rusty chain link from flickr skyfire124Ever since Andy Beal posted his SEOMoz Generates More Traffic Than Search Engine Watch? in early September, I have been meaning to write a post on what are the different factors involved in making a link click worthy.

Often when I write an article at Search Engine Watch, I link to the source with a one word link. For example, I may say that “Andy Beal [link]wrote[/link] about X, Y and Z.” Those types of links often generate a lot less traffic than a link that may read as; “Andy Beal an outstanding must read post named [link]The Top 10 Business Mistakes Search Marketing Firms Make.[/link]”

But lets break out a bulleted list of characteristics of a “click worthy link”:

  • Hyper link the article name
  • Use words like “must read”
  • Do not fully summarize the hyper-linked work
  • Instruct your readers to click through
  • Write a very short post with a link
  • Don’t quote the source, tell people to just read it at the source

Now, if you compare my post with Rand’s post you would think that my post is more “click worthy.” Heck, I posted using the article name just like Rand did. Also, I have a second link to close off the article with a teaser link and a link, “remaining six mistakes can be read at Andy’s blog.” So what is up with that?

What are the external factors of a piece of content that would generate more or less clicks on a link?

The most obvious are the traffic levels of the respective sources. Now, I would be shocked if SEOMoz gets more traffic than SEW Blog. Maybe Rand had a spike in traffic? I don’t think so. But Rand believes that since he wrote about this story the day prior, the SEOMoz readers who read SEW already saw the post and didn’t need to click through. So timelines matters.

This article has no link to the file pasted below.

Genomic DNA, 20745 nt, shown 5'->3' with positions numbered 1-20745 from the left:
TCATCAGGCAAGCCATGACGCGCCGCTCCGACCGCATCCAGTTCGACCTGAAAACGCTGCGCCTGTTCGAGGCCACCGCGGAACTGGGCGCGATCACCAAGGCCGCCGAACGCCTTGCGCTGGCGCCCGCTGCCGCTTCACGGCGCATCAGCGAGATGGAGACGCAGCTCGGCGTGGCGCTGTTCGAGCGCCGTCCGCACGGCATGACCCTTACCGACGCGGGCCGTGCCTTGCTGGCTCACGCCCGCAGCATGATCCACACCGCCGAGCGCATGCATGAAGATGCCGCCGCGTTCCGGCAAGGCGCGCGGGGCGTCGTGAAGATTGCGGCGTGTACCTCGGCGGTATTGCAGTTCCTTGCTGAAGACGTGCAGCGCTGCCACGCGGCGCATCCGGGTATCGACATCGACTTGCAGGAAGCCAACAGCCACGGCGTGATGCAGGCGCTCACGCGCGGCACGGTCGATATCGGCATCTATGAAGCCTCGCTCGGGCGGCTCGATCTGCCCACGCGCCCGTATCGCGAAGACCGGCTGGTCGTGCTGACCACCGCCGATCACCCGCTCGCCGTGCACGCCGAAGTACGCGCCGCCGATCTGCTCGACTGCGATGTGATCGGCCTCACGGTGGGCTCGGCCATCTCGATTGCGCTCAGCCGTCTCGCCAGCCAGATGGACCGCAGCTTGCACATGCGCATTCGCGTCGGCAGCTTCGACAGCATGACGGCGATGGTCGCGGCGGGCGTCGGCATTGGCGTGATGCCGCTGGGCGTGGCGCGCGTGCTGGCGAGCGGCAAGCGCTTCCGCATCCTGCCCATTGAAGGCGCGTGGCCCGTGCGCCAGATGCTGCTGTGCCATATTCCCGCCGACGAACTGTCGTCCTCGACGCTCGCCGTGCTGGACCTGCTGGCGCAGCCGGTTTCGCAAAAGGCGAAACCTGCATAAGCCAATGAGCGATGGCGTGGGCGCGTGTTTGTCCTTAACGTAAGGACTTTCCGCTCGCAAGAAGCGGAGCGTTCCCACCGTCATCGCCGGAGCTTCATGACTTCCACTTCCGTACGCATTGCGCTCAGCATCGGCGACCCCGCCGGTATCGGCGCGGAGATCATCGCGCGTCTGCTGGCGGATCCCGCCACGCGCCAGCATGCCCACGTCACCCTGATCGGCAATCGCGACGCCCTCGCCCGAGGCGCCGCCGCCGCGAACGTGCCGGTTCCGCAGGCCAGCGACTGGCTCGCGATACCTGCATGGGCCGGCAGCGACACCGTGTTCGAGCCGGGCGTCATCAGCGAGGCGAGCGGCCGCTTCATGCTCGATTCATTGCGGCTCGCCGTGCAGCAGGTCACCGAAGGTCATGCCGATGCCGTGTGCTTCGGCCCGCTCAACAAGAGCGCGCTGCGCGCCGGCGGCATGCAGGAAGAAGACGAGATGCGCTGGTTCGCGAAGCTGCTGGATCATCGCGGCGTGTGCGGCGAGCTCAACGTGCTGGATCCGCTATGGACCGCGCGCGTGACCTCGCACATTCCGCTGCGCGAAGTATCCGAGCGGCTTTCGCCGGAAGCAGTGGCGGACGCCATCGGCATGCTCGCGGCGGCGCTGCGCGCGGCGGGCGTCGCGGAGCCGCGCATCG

What else? Well, maybe the type of reader. Rand’s SEOMoz is a much more community oriented crowd. When Rand posts something, he normally gets a lot of comments on his posts. SEW Blog doesn’t allow comments directly on the blog. So when someone comments on a blog post, they typically are required to click through to the sources linked to in the post before commenting intelligently.

I honestly think is it the community difference for why Andy noticed more traffic from SEOMoz as compared to SEW for that particular post.

Matt Cutts gets a ton of traffic and has a ton of comments in his posts. He linked to this blog recently at his Review of Google Reader post, it is a deep link in his content. The link itself, did not drive as much traffic as a normal Matt posting would. It actually drove a fraction of traffic a typical Matt link would drive. Why, mainly for the reasons listed above. Matt linked to me without the title of the article in the hyperlinked text, he quoted me, and it is stuck in a huge review.

So next time I link to you, I hope to give you a “click worthy link” and I hope you do the same.

Website Comments

  1. Andy Beal

    I agree with your thoughts on SEOmoz’s community aspect. When Rand points his readers to a resource , they’re more likely to click thru.

    I should go back and review the stats and see who generated the most referrals over the long-term. 😉

  2. randfish

    Great insight there, Barry. I have to agree. Our average day is somewhere around 6-7,000 uniques, 10K on a great day and we’ve got around 4K RSS subscribers. In contrast, I’d guess that SEW has 3-4X that traffic if not more, so there must be other factors at work.

Post a comment